When Apple officially announced the AirTags, it was on a mission to finding lost items much easier, assuming you owned an iPhone in the first place. Sure, it was possible for an Android user to contact you in case he or she stumbled upon that missing item with the AirTag, but using Google’s smartphone operating system to track your belongings is not possible.
That might not be the case for much longer because Apple will reportedly introduce an AirTags app for Android later this year. For today though, the company is rolling out a firmware update that strengthens the privacy meter. Your AirTag, or AirTags, will automatically update when they are in range of a connected iPhone. When updated, your trackers will now begin to play at a random time inside a window that lasts between 8 and 24 hours. Previously, AirTags would play a sound after being separated from its owner for longer than three days.
As for the Android app, the only information available to us at this time is it will release later this year. Details on how Android handset users will interact with the app have not been disclosed either. Knowing Apple, they like to have a locked ecosystem, so while it could be possible that Android phone owners are informed whether AirTags are following them, they might not be able to track their items the same way those iPhone owners can.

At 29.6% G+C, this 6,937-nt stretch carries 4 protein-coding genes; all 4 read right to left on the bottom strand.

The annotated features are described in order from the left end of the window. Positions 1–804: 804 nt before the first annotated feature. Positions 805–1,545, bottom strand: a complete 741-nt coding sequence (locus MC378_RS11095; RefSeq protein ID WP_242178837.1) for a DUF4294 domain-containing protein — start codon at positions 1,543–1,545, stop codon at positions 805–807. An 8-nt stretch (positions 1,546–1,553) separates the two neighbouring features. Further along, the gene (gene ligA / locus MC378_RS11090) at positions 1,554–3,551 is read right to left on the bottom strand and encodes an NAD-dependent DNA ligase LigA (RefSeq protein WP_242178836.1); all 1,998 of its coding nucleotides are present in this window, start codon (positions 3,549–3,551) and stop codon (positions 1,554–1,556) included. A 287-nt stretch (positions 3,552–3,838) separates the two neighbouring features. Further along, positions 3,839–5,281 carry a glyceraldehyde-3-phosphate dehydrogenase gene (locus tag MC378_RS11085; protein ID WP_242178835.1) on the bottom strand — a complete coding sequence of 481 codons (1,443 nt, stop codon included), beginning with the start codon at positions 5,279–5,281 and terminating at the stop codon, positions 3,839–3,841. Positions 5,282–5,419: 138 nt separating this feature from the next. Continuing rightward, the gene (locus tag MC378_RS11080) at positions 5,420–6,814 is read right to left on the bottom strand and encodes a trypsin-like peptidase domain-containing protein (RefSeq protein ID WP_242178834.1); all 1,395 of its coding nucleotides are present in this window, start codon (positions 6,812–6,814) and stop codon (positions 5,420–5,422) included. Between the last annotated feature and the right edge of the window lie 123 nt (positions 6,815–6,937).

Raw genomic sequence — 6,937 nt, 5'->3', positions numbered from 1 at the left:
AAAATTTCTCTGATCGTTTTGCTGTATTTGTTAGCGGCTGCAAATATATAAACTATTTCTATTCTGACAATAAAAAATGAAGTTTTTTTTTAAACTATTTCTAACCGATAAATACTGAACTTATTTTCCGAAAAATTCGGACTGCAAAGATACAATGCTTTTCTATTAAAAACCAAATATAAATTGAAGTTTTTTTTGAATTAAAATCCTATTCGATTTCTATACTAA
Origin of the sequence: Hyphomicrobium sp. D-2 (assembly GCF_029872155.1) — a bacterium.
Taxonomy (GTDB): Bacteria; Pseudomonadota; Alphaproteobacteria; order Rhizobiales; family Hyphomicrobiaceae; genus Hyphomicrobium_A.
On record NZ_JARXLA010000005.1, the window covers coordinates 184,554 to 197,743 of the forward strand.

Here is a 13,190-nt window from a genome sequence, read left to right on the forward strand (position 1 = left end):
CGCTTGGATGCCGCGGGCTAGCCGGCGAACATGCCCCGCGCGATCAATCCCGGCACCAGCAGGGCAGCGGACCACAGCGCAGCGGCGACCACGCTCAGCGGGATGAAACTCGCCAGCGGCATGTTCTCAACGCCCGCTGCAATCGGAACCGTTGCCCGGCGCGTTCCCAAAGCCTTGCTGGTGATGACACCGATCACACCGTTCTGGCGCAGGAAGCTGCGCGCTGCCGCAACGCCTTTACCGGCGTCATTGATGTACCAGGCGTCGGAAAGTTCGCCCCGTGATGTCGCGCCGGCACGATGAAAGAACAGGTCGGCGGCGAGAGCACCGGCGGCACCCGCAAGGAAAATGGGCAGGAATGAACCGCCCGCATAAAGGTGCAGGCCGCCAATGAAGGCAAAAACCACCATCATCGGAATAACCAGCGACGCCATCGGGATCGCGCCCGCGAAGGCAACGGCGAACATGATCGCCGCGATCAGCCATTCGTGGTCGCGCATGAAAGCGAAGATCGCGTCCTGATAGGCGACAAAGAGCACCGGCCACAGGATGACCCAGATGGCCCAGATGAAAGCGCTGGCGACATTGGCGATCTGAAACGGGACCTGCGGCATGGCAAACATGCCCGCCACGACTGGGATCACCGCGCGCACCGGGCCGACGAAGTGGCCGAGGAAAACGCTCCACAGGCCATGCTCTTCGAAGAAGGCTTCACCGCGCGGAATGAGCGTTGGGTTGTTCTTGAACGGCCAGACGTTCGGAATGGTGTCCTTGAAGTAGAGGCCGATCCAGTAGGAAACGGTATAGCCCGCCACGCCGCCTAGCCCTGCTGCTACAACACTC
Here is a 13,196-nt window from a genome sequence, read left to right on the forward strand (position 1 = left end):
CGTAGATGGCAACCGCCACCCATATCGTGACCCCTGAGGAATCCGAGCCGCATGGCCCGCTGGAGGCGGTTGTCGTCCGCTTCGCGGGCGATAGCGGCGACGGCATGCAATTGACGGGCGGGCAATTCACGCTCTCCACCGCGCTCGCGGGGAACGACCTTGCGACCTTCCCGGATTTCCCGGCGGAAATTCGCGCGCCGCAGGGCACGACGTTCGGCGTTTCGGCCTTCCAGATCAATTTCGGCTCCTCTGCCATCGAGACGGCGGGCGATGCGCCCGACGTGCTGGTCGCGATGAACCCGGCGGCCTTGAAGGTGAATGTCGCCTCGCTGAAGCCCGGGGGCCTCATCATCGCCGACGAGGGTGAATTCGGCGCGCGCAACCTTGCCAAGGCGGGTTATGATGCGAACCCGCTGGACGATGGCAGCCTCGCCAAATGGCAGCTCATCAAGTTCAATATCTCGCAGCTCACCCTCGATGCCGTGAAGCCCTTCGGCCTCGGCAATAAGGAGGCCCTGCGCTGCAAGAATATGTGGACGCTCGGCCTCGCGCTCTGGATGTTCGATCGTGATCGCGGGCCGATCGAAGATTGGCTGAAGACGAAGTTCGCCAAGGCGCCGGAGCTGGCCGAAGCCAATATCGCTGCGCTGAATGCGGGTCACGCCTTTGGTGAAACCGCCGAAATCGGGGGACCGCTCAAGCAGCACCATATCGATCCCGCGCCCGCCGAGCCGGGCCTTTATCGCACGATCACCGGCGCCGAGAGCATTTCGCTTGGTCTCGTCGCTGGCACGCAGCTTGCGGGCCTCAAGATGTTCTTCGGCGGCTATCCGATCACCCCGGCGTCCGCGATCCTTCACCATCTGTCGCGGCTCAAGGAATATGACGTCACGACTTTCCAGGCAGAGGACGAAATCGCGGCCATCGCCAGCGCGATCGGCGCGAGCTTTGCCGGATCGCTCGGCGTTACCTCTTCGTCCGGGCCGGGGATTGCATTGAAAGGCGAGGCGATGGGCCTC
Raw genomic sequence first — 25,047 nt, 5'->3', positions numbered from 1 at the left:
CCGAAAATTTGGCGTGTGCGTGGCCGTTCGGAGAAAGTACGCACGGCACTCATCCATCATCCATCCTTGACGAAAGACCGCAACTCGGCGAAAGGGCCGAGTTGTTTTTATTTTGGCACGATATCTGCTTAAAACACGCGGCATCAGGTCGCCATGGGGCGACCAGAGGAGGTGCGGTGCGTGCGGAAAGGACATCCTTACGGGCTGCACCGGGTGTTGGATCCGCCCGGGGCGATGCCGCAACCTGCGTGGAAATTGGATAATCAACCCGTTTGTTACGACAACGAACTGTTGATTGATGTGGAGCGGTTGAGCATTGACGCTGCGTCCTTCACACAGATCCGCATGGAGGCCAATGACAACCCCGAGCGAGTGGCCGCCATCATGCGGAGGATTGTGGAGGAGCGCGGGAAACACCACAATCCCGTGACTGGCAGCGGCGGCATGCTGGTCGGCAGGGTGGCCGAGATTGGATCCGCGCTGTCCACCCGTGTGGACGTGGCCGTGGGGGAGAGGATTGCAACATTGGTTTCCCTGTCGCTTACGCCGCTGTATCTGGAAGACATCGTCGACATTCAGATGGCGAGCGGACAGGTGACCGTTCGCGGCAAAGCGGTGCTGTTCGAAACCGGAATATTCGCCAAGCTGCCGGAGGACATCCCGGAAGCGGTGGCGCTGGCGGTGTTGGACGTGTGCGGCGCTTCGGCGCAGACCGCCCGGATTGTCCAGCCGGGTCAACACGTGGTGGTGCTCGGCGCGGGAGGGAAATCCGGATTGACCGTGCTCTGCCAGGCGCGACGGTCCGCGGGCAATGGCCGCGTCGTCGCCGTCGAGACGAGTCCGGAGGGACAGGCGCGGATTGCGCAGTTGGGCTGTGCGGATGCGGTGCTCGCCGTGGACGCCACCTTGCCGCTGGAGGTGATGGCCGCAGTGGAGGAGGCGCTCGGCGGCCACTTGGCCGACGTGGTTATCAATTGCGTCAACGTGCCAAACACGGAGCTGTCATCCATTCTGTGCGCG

Any handset with an NFC chip can interact with the AirTag, but Apple is expected to keep things limited, most likely to encourage users to pick up an iPhone if they want additional security of being able to track their items in case they lose them. Hopefully, we will know more when the official Android app drops later this year. You can also check the following posts and get to know more about the AirTags.
- Apple AirTags - All Your Features, Tracking, Privacy, and Security Questions, Answered
- AirTags Can Be Used for Covert Stalking; Apple’s Measures to Prevent Them Are Not Enough, Says Report
- AirTags Owner Rebuilds Trackers to Become so Thin They Can Easily Slip Into Wallets
News Source: CNET